Native son Kent Wascom’s harrowing debut novel, The Blood of Heaven, explores the often violent history of the early-19th-century region known as West Florida through the eyes of the fictional Angel Woolsack and the historic Samuel Kemper, both itinerant preachers’ sons.
When did you learn about the violence on the Southern frontier and Aaron Burr’s conspiracy to seize South Florida in 1804?
It wasn’t until college that I came upon it. My mother found family records containing the birth of Aaron Burr Patterson, who was born in Natchez in 1805, the year following Burr’s visit to that city. Apparently the family supported Burr’s designs. So I started reading about Burr, and through him came upon the revolutions in West Florida, and the Kemper brothers, those vengeful frontiersmen.
How did the novel develop?
It grew from a short story to a novella, and swiftly to a novel. The jumps in size and scope came with intensifying research. The more I discovered, the more expansive and detailed the story became. Of course I strayed from history in service of the story. I’d say the book is the iron pyrite to the historian’s gold; luster aside, it shouldn’t be confused with the real thing.
Angel Woolsack, your protagonist is unsympathetic in many ways, yet his disturbing experiences as a boy clearly influenced the man he became. Did your concept of Angel change as you wrote about him?
Stepping into Angel’s skin, trying to understand him as he tried to understand himself, was a difficult exercise in empathy. We all have this capacity for cruelty and delusion, so my effort was to explore the circumstances that draw out these malignant impulses.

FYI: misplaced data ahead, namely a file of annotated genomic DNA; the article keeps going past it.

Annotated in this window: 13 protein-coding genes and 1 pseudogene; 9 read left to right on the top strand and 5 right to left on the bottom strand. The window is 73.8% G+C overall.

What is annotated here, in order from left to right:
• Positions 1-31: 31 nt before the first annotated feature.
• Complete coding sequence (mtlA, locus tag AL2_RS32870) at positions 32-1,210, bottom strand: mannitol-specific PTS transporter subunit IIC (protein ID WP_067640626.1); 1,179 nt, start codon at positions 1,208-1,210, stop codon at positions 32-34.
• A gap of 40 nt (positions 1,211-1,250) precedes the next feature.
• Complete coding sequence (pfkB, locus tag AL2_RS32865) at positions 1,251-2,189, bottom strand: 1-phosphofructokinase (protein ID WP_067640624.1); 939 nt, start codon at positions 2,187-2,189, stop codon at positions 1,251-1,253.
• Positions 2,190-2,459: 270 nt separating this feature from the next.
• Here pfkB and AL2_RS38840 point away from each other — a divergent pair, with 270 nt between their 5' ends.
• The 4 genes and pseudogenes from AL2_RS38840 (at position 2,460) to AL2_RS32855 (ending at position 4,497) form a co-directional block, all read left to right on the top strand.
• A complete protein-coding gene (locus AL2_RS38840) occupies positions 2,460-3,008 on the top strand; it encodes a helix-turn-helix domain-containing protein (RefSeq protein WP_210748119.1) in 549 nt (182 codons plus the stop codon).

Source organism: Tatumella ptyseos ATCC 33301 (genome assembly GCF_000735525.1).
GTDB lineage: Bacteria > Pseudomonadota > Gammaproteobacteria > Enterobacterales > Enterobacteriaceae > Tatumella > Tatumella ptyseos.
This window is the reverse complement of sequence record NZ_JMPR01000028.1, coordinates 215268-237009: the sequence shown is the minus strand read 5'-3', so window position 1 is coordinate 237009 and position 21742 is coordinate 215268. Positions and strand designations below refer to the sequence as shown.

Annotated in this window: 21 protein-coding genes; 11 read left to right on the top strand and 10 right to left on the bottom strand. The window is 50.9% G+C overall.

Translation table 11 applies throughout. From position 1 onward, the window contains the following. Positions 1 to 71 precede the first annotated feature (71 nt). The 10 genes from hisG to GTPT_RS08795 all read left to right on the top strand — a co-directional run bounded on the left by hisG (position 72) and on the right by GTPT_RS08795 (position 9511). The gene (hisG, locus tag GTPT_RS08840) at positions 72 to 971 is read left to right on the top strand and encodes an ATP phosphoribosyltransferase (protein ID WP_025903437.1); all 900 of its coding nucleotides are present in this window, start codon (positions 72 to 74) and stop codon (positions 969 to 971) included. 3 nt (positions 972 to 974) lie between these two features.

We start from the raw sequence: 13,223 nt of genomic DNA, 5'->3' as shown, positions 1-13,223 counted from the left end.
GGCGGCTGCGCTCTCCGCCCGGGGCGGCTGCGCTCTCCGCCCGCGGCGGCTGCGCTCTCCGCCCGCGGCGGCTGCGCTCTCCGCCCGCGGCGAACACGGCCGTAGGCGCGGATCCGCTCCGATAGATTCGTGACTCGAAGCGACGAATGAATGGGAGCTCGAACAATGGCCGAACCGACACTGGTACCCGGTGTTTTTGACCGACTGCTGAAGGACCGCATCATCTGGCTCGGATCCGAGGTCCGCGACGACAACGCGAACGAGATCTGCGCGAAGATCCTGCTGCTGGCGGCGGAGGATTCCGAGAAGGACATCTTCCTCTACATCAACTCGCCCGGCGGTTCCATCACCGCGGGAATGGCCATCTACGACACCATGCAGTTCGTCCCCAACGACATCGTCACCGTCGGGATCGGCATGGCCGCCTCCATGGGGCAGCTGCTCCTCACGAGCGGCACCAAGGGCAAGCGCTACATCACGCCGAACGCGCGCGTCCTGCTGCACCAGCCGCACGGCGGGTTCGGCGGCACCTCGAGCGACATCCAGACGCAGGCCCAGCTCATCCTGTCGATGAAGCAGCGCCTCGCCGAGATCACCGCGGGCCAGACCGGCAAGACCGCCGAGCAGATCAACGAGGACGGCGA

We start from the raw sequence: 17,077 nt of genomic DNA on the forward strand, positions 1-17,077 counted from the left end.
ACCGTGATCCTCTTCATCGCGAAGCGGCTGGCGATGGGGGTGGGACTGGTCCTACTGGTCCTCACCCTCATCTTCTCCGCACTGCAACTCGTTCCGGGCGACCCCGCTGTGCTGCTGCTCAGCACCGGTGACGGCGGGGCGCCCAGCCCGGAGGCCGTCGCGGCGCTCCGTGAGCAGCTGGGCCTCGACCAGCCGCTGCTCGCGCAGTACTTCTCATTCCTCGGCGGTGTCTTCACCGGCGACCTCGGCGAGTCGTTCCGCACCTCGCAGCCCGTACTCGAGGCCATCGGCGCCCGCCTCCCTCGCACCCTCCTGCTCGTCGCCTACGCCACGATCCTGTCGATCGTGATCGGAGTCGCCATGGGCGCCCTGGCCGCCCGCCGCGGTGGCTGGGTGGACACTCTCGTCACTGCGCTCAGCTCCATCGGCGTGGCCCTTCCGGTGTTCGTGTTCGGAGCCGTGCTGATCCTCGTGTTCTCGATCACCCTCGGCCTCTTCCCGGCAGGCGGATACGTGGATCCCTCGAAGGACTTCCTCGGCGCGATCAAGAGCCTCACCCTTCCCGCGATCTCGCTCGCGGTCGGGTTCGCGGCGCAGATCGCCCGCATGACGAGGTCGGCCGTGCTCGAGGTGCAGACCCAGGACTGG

You portray revivalist preachers and the power of their oratory. Have you experienced this power firsthand?
A natural byproduct of growing up in the South is to experience reactionary Christianity in a very immediate way. You most certainly come to understand its power—the insidiously pervasive idea that assigning the inspiration to God can justify any wrong. I don’t believe that religion’s ability to fuel violence has lessened since the time in which the book is set.
How did you get the book published?
I spent three-and-a-half years working on the book as a thesis for grad school. My friend and mentor Bob Shacochis, in December of last year, mentioned it to [editor Elisabeth Schmitz at] Grove, and they asked for the manuscript. During the next two weeks leading up to the AWP conference, Bob tells me it doesn’t sound like they’re interested, but that I should come to this Grove/Atlantic dinner anyway. Bob suggests we wait outside for Elisabeth to arrive. As her taxi pulls up Bob is saying morosely, “I’m sorry, Kent, but I can tell you right now that Grove is not prepared to offer you a one-book contract...” At that moment Elisabeth steps out of the cab and says, “Because we’d like to offer you a two-book contract.” I burst into tears. Bob had known that Grove wanted it. What he did was make the moment truly magical.